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Information An Employer Has A Right To Ask About Before Letting You Return To Work


If you have been out of work because of a health condition, you may have rights to privacy about your health condition when you return to work which limit what your employer can ask. However, even under the protecting law known as the Americans With Disabilities Act (ADA) and similar laws, the right to privacy is not absolute.

As part of the balance underlying the law, an employer is entitled to ask about facts that impact your ability to do the job.

An employer may require that you provide documentation or have a medical exam before allowing you to to return to work if the employer has a reasonable belief that you may be unable to perform your job or may pose a direct threat to yourself or others. Information the employer can ask for is limited to the information required to determine whether you are able to perform your job and to do so safely. An employer may not ask about your underlying condition or about what could happen in the future.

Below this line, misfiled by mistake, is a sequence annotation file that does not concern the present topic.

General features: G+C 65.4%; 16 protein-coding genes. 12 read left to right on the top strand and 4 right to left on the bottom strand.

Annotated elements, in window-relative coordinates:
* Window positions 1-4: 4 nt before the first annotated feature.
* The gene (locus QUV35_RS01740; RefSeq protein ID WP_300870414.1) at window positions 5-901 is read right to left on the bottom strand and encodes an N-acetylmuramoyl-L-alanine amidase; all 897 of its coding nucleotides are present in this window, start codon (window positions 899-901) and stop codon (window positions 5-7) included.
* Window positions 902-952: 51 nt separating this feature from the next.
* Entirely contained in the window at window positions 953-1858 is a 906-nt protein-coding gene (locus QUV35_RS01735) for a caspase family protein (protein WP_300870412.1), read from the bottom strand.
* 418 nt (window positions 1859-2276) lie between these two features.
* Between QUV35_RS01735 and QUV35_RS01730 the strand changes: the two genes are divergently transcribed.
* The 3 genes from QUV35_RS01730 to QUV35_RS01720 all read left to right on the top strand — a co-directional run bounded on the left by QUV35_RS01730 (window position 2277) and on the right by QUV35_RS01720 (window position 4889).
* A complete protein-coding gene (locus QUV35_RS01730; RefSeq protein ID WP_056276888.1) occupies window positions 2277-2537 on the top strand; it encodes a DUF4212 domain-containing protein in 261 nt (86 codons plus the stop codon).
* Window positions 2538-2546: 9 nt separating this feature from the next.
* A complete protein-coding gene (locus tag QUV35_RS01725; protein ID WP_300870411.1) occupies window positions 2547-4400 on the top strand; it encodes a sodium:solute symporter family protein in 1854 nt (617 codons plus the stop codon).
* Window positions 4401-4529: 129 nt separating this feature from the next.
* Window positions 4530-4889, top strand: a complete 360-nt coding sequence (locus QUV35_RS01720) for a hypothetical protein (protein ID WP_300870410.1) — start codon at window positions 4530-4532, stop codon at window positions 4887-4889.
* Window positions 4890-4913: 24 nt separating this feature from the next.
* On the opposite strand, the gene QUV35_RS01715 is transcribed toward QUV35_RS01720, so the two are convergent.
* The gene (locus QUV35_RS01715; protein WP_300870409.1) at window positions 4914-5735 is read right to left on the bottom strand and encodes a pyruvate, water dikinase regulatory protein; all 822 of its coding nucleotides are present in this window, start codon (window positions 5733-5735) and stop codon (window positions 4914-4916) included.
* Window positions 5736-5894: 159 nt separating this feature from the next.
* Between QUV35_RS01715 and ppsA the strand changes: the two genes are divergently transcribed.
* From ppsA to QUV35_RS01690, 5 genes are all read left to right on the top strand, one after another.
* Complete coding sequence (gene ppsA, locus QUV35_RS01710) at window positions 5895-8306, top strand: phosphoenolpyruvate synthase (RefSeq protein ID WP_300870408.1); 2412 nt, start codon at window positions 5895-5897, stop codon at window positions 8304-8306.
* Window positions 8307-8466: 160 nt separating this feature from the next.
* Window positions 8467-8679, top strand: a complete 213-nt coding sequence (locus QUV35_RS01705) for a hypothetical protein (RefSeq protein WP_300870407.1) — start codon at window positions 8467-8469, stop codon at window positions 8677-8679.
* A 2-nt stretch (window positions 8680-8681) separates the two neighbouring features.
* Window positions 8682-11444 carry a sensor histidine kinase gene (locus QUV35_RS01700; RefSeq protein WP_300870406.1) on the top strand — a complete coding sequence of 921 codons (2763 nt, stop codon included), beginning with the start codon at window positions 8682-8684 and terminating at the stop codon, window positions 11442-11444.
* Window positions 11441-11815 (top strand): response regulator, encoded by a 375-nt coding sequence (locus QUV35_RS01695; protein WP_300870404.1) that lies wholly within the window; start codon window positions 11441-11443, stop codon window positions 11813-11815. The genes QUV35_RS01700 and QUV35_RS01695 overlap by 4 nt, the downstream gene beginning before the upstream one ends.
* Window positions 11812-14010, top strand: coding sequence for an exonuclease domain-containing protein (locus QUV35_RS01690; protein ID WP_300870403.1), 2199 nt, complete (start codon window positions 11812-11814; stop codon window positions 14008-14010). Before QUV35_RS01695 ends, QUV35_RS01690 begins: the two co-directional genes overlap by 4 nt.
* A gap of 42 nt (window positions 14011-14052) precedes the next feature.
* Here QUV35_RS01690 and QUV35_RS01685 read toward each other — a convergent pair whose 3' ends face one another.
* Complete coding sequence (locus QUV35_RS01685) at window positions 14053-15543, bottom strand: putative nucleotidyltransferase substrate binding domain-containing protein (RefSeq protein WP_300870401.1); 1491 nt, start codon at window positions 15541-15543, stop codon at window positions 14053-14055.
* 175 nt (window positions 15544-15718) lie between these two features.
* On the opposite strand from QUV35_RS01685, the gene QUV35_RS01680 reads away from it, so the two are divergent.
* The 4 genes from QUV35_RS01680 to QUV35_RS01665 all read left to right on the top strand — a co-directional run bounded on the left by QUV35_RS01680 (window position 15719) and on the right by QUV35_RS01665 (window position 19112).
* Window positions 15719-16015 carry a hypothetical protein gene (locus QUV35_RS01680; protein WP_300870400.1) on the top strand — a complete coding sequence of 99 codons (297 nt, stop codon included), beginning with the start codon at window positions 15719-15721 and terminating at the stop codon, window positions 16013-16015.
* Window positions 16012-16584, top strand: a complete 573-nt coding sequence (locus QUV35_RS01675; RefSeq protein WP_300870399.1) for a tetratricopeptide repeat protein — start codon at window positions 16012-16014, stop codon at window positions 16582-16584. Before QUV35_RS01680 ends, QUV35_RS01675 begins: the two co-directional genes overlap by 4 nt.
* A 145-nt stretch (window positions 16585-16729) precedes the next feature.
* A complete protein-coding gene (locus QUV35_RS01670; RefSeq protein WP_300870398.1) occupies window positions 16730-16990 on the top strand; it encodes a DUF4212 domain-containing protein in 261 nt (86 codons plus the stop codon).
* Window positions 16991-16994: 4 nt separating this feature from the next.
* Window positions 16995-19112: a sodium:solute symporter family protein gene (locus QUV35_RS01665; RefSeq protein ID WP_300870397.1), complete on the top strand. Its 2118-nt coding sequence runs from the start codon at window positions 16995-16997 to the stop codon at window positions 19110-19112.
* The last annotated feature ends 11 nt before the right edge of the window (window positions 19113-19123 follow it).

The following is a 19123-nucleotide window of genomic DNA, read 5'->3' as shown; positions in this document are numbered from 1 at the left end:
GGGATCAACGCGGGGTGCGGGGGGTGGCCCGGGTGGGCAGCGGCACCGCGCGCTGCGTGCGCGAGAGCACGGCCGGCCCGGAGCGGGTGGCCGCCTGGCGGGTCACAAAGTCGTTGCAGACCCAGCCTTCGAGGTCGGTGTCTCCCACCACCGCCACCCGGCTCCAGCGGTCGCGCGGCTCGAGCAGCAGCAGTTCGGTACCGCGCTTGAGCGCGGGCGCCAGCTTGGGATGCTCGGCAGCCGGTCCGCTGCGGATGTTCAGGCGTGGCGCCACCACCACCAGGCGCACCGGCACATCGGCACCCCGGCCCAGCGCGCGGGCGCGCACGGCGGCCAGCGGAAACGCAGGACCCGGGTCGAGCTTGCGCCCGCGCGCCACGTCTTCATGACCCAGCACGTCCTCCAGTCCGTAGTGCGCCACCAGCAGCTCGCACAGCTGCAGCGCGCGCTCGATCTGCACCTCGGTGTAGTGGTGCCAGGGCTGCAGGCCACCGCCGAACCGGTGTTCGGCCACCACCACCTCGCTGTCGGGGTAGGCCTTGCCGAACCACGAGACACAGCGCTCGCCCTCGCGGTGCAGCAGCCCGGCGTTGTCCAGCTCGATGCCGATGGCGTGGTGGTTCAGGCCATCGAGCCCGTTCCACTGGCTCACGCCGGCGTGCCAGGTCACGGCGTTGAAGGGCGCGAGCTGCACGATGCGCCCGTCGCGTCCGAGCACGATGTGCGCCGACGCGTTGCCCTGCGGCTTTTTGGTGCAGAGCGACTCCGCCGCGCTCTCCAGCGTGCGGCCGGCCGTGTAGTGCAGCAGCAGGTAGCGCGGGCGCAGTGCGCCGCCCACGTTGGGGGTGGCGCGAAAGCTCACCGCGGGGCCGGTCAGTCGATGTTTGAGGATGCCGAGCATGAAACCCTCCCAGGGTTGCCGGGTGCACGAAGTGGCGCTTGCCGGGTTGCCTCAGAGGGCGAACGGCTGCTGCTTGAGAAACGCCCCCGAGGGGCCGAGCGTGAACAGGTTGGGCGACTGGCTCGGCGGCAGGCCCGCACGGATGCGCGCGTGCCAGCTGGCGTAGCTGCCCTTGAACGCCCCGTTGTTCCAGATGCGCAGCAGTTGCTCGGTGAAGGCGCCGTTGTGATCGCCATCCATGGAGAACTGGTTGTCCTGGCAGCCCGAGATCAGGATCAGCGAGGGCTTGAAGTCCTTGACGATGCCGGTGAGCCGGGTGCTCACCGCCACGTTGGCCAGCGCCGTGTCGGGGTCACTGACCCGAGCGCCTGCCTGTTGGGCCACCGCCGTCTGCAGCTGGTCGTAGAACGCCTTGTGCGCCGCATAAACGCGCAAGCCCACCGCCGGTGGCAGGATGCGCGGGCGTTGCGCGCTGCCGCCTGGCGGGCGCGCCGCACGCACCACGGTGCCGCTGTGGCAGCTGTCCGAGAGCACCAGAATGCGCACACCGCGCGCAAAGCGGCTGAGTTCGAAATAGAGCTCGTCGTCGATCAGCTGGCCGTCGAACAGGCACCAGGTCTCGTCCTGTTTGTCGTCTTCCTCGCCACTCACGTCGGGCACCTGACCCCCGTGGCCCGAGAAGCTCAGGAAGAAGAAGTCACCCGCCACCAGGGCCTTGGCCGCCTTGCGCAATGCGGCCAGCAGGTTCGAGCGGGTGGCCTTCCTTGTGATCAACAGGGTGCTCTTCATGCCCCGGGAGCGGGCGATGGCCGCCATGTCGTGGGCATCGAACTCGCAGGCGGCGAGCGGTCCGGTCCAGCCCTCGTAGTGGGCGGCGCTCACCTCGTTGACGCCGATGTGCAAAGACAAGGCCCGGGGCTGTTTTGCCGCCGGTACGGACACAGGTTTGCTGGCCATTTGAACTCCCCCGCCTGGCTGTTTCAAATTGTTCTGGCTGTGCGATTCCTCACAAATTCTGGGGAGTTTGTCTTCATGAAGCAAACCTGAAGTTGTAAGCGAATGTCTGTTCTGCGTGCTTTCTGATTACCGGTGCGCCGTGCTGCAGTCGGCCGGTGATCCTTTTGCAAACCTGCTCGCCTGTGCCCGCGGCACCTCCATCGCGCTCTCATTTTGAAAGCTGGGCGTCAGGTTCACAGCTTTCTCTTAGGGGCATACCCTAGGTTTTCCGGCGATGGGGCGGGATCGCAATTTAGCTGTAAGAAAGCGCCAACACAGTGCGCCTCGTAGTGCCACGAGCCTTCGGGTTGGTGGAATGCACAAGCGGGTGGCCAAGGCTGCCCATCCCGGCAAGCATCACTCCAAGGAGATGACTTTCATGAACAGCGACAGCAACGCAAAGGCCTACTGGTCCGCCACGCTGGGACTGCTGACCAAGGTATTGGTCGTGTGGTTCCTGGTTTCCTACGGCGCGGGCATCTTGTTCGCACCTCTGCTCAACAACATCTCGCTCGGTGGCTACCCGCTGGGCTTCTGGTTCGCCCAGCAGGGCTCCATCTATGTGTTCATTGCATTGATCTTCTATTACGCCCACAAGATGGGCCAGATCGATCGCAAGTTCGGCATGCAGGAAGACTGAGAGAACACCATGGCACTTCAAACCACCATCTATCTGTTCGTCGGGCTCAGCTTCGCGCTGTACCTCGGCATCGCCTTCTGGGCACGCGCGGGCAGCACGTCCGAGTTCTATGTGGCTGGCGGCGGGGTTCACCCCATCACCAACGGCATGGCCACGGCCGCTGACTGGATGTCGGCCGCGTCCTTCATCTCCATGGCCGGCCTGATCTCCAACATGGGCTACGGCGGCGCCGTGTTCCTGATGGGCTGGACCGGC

Example: Sandra, a newspaper reporter, who has been on leave for eight months receiving experimental treatment for non-aggressive lung cancer, notifies her employer that she will be able to return to work in two weeks but will need to continue her treatment for four more months. Because her job frequently requires her to travel nationally and internationally on short notice, the employer may ask her to provide a doctor's note or other documentation indicating whether she can travel during the next four months and, if so, how long she can be away. The employer cannot ask about her projected life expectancy.

NOTE: Even if you are not protected by the ADA, assume for practical purposes you are. This means you can decide what you do or do not want to disclose about your health condition.  If your condition could be hazardous to you or other people on the job, your employer has a right to know.

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